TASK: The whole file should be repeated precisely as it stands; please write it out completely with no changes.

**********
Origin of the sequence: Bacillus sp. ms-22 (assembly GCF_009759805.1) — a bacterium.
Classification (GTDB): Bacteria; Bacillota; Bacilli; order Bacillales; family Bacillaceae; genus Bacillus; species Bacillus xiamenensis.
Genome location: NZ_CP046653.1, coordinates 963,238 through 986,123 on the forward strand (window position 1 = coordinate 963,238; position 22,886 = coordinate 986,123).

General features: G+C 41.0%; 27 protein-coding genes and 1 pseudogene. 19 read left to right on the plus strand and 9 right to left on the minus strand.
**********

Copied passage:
Origin of the sequence: Bacillus sp. ms-22 (assembly GCF_009759805.1) — a bacterium.
Classification (GTDB): Bacteria; Bacillota; Bacilli; order Bacillales; family Bacillaceae; genus Bacillus; species Bacillus xiamenensis.
Genome location: NZ_CP046653.1, coordinates 963,238 through 986,123 on the forward strand (window position 1 = coordinate 963,238; position 22,886 = coordinate 986,123).

General features: G+C 41.0%; 27 protein-coding genes and 1 pseudogene. 19 read left to right on the plus strand and 9 right to left on the minus strand.